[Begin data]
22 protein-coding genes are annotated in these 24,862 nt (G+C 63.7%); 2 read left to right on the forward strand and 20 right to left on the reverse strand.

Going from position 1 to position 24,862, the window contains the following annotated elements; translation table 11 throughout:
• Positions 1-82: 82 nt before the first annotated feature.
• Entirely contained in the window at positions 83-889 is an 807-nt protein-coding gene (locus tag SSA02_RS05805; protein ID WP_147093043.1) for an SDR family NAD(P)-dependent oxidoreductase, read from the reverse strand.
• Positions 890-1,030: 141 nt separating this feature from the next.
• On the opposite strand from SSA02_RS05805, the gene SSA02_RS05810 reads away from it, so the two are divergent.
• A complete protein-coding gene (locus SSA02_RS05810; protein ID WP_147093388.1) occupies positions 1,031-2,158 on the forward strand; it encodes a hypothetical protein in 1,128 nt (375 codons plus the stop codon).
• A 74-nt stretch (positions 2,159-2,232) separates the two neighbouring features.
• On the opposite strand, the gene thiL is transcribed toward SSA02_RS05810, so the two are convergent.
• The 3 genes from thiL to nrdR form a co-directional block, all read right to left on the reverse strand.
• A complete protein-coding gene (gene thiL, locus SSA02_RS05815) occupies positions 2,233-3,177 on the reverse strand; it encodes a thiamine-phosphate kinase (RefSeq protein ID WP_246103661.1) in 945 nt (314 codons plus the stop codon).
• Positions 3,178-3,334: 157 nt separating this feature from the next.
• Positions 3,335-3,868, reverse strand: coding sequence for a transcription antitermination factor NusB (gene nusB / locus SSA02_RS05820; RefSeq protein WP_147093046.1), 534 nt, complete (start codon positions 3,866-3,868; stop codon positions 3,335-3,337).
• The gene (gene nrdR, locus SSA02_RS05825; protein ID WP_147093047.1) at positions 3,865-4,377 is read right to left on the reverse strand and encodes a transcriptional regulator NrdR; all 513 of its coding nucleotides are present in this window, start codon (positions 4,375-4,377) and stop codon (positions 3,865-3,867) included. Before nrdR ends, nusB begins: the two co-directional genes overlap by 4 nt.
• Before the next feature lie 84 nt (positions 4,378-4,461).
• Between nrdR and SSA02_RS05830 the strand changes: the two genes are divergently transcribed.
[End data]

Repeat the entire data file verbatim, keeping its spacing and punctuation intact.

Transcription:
22 protein-coding genes are annotated in these 24,862 nt (G+C 63.7%); 2 read left to right on the forward strand and 20 right to left on the reverse strand.

Going from position 1 to position 24,862, the window contains the following annotated elements; translation table 11 throughout:
• Positions 1-82: 82 nt before the first annotated feature.
• Entirely contained in the window at positions 83-889 is an 807-nt protein-coding gene (locus tag SSA02_RS05805; protein ID WP_147093043.1) for an SDR family NAD(P)-dependent oxidoreductase, read from the reverse strand.
• Positions 890-1,030: 141 nt separating this feature from the next.
• On the opposite strand from SSA02_RS05805, the gene SSA02_RS05810 reads away from it, so the two are divergent.
• A complete protein-coding gene (locus SSA02_RS05810; protein ID WP_147093388.1) occupies positions 1,031-2,158 on the forward strand; it encodes a hypothetical protein in 1,128 nt (375 codons plus the stop codon).
• A 74-nt stretch (positions 2,159-2,232) separates the two neighbouring features.
• On the opposite strand, the gene thiL is transcribed toward SSA02_RS05810, so the two are convergent.
• The 3 genes from thiL to nrdR form a co-directional block, all read right to left on the reverse strand.
• A complete protein-coding gene (gene thiL, locus SSA02_RS05815) occupies positions 2,233-3,177 on the reverse strand; it encodes a thiamine-phosphate kinase (RefSeq protein ID WP_246103661.1) in 945 nt (314 codons plus the stop codon).
• Positions 3,178-3,334: 157 nt separating this feature from the next.
• Positions 3,335-3,868, reverse strand: coding sequence for a transcription antitermination factor NusB (gene nusB / locus SSA02_RS05820; RefSeq protein WP_147093046.1), 534 nt, complete (start codon positions 3,866-3,868; stop codon positions 3,335-3,337).
• The gene (gene nrdR, locus SSA02_RS05825; protein ID WP_147093047.1) at positions 3,865-4,377 is read right to left on the reverse strand and encodes a transcriptional regulator NrdR; all 513 of its coding nucleotides are present in this window, start codon (positions 4,375-4,377) and stop codon (positions 3,865-3,867) included. Before nrdR ends, nusB begins: the two co-directional genes overlap by 4 nt.
• Before the next feature lie 84 nt (positions 4,378-4,461).
• Between nrdR and SSA02_RS05830 the strand changes: the two genes are divergently transcribed.